Legislative News

Texas Civil Justice League | COVID Pandemic Liability Protection Legislation 

Senator Kelly Hancock (R-North Richland Hills)


Texas Civil Justice League | COVID Pandemic Liability Legislation Brief Analysis of TLC Draft 

Senator Kelly Hancock (R-North Richland Hills) 

NTXAD Legislative Update – June 2021

87th Regular Texas Legislative Session


The 2021 Texas Legislature was a drastically different session as compared to the previous session in 2019.  When the 87th Texas Legislature gaveled in on January 12th, the state and the world was grappling with the impacts of a global pandemic. Social distancing measures meant access to the Capitol was drastically reduced, and all visitors during session were required to take a COVID-19 test or show proof of vaccination prior to entry and wear masks throughout the building. These precautions would carry into May, creating a significant boundary between legislative offices and the public there to engage on legislative issues.

Every legislative session is unique – and the 2021 session was no different with the slow start and lowered expectations due to the COVID-19 pandemic. But that drastically shifted mid-February, on the heels of an unprecedented winter storm that left millions of Texans without power for days.

After winter storm Uri shut down the Capitol for a week, legislators turned their focus from the ongoing pandemic to the catastrophic aftermath of the storm. Bill filing saw a drastic increase for energy reform-focused legislation and committee hearings were scheduled immediately to consider the vulnerabilities of the state’s electric grid and determine the best solutions to prevent another incident.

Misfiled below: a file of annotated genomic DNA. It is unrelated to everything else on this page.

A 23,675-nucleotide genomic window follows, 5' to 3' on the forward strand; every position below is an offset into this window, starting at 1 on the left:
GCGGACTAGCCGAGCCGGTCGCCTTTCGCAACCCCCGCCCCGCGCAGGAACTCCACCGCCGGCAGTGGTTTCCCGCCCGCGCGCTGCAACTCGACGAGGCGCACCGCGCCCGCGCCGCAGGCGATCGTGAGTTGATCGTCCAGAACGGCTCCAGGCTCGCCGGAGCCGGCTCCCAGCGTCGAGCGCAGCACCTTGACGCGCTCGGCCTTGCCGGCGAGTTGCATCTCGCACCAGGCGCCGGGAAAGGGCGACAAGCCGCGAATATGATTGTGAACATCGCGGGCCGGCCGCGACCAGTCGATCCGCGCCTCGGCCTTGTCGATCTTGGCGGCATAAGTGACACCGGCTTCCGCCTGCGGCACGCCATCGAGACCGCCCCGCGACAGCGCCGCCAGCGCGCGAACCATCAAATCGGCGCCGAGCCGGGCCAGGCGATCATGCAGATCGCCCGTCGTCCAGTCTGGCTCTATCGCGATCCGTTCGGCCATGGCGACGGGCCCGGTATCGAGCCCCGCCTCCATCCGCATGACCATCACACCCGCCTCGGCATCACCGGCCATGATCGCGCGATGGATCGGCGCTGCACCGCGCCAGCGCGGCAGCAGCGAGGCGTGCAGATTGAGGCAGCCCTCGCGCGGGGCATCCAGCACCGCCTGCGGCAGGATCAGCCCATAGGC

As legislators became more accustomed to the new protocols in place, the pace picked up in April and May. Issues such as statewide expansion of broadband access, ERCOT reform, Covid-19 liability protections for businesses, and permanently adopting alcohol-to-go from restaurants were considered and promoted by legislators who passed a comprehensive budget in addition to these other initiatives.

*Despite the late push, this legislature’s work is not complete. They will likely be back in Austin for additional special sessions starting this summer. The redistricting process to set legislative and congressional boundaries must  be completed, and the arrival of tens of billions in federal funds from the Covid-19 stimulus will prompt the Governor to call legislators back to work.

Bill Statistics:

The 2021 legislative session produced the lowest bill passage rate in the last 20 years. It is 6.7% lower than the average over that same time. Approximately 75% of House bills and 70% of Senate bills were unable to pass their chamber of origin. Less than half of the House bills that cleared their chamber of origin were passed by the Senate, which is significantly less than the nearly 75% of Senate bills that were passed by the opposite chamber.